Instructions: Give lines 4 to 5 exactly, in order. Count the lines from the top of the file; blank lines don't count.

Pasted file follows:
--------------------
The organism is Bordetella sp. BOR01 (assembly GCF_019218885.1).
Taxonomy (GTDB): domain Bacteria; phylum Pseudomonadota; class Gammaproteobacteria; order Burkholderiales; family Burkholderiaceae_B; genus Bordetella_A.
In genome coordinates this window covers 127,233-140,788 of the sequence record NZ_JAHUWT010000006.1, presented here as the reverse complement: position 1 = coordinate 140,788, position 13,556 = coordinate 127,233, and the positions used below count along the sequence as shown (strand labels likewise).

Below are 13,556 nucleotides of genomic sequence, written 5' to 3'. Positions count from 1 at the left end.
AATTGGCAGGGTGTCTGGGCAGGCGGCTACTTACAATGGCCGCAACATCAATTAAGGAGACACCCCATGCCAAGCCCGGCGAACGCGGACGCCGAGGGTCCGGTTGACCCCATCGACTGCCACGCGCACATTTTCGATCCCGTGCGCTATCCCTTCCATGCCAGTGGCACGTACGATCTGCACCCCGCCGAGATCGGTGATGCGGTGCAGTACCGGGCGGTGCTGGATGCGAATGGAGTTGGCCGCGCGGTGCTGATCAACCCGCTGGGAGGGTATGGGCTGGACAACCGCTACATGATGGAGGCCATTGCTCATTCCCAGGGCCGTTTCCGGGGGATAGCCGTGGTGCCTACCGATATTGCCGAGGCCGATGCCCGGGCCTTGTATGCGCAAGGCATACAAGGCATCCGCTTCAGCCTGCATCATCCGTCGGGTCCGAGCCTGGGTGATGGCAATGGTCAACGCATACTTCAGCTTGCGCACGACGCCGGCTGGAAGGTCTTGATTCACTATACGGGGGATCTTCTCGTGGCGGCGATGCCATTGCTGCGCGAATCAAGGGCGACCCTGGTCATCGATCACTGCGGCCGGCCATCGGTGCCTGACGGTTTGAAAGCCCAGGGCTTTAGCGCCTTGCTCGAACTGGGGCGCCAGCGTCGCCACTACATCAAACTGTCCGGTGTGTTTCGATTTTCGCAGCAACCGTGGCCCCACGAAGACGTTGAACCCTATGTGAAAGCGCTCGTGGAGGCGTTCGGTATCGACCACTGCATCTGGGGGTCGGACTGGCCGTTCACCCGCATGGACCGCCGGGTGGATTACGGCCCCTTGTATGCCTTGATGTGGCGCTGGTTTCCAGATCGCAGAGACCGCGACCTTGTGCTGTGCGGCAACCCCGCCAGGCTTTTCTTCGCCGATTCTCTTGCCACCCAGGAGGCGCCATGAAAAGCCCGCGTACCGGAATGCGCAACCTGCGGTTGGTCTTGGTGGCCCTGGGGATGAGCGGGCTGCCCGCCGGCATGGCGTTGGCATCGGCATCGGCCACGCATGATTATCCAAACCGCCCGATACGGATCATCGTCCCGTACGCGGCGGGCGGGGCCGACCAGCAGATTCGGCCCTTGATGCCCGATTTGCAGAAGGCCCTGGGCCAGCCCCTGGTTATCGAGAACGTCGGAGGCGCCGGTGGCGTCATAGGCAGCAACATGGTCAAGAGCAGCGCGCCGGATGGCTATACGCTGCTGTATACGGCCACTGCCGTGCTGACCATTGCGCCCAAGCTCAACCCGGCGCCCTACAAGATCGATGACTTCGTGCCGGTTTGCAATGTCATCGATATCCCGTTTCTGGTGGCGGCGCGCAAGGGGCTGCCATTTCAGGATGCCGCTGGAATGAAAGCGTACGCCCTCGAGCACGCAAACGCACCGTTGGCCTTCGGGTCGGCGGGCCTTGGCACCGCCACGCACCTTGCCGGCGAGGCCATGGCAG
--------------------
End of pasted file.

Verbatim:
Below are 13,556 nucleotides of genomic sequence, written 5' to 3'. Positions count from 1 at the left end.
AATTGGCAGGGTGTCTGGGCAGGCGGCTACTTACAATGGCCGCAACATCAATTAAGGAGACACCCCATGCCAAGCCCGGCGAACGCGGACGCCGAGGGTCCGGTTGACCCCATCGACTGCCACGCGCACATTTTCGATCCCGTGCGCTATCCCTTCCATGCCAGTGGCACGTACGATCTGCACCCCGCCGAGATCGGTGATGCGGTGCAGTACCGGGCGGTGCTGGATGCGAATGGAGTTGGCCGCGCGGTGCTGATCAACCCGCTGGGAGGGTATGGGCTGGACAACCGCTACATGATGGAGGCCATTGCTCATTCCCAGGGCCGTTTCCGGGGGATAGCCGTGGTGCCTACCGATATTGCCGAGGCCGATGCCCGGGCCTTGTATGCGCAAGGCATACAAGGCATCCGCTTCAGCCTGCATCATCCGTCGGGTCCGAGCCTGGGTGATGGCAATGGTCAACGCATACTTCAGCTTGCGCACGACGCCGGCTGGAAGGTCTTGATTCACTATACGGGGGATCTTCTCGTGGCGGCGATGCCATTGCTGCGCGAATCAAGGGCGACCCTGGTCATCGATCACTGCGGCCGGCCATCGGTGCCTGACGGTTTGAAAGCCCAGGGCTTTAGCGCCTTGCTCGAACTGGGGCGCCAGCGTCGCCACTACATCAAACTGTCCGGTGTGTTTCGATTTTCGCAGCAACCGTGGCCCCACGAAGACGTTGAACCCTATGTGAAAGCGCTCGTGGAGGCGTTCGGTATCGACCACTGCATCTGGGGGTCGGACTGGCCGTTCACCCGCATGGACCGCCGGGTGGATTACGGCCCCTTGTATGCCTTGATGTGGCGCTGGTTTCCAGATCGCAGAGACCGCGACCTTGTGCTGTGCGGCAACCCCGCCAGGCTTTTCTTCGCCGATTCTCTTGCCACCCAGGAGGCGCCATGAAAAGCCCGCGTACCGGAATGCGCAACCTGCGGTTGGTCTTGGTGGCCCTGGGGATGAGCGGGCTGCCCGCCGGCATGGCGTTGGCATCGGCATCGGCCACGCATGATTATCCAAACCGCCCGATACGGATCATCGTCCCGTACGCGGCGGGCGGGGCCGACCAGCAGATTCGGCCCTTGATGCCCGATTTGCAGAAGGCCCTGGGCCAGCCCCTGGTTATCGAGAACGTCGGAGGCGCCGGTGGCGTCATAGGCAGCAACATGGTCAAGAGCAGCGCGCCGGATGGCTATACGCTGCTGTATACGGCCACTGCCGTGCTGACCATTGCGCCCAAGCTCAACCCGGCGCCCTACAAGATCGATGACTTCGTGCCGGTTTGCAATGTCATCGATATCCCGTTTCTGGTGGCGGCGCGCAAGGGGCTGCCATTTCAGGATGCCGCTGGAATGAAAGCGTACGCCCTCGAGCACGCAAACGCACCGTTGGCCTTCGGGTCGGCGGGCCTTGGCACCGCCACGCACCTTGCCGGCGAGGCCATGGCAG